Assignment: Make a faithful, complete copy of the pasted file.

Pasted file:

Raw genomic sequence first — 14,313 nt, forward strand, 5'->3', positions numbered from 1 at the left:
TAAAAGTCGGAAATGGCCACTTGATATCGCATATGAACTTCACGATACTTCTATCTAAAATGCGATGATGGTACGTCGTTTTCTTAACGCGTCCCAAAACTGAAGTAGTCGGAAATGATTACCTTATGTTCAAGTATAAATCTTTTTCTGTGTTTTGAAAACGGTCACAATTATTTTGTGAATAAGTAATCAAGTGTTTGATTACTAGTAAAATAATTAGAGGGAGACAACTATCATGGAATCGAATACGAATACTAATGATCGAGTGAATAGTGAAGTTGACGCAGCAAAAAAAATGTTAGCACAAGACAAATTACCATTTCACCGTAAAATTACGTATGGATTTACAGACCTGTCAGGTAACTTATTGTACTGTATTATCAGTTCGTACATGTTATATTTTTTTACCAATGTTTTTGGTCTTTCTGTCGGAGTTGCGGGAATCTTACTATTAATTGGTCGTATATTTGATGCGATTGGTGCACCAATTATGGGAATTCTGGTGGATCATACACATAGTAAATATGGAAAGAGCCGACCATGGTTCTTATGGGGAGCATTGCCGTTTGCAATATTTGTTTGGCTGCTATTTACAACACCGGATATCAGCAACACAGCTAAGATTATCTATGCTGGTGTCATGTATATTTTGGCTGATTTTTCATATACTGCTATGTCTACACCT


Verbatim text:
Raw genomic sequence first — 14,313 nt, forward strand, 5'->3', positions numbered from 1 at the left:
TAAAAGTCGGAAATGGCCACTTGATATCGCATATGAACTTCACGATACTTCTATCTAAAATGCGATGATGGTACGTCGTTTTCTTAACGCGTCCCAAAACTGAAGTAGTCGGAAATGATTACCTTATGTTCAAGTATAAATCTTTTTCTGTGTTTTGAAAACGGTCACAATTATTTTGTGAATAAGTAATCAAGTGTTTGATTACTAGTAAAATAATTAGAGGGAGACAACTATCATGGAATCGAATACGAATACTAATGATCGAGTGAATAGTGAAGTTGACGCAGCAAAAAAAATGTTAGCACAAGACAAATTACCATTTCACCGTAAAATTACGTATGGATTTACAGACCTGTCAGGTAACTTATTGTACTGTATTATCAGTTCGTACATGTTATATTTTTTTACCAATGTTTTTGGTCTTTCTGTCGGAGTTGCGGGAATCTTACTATTAATTGGTCGTATATTTGATGCGATTGGTGCACCAATTATGGGAATTCTGGTGGATCATACACATAGTAAATATGGAAAGAGCCGACCATGGTTCTTATGGGGAGCATTGCCGTTTGCAATATTTGTTTGGCTGCTATTTACAACACCGGATATCAGCAACACAGCTAAGATTATCTATGCTGGTGTCATGTATATTTTGGCTGATTTTTCATATACTGCTATGTCTACACCT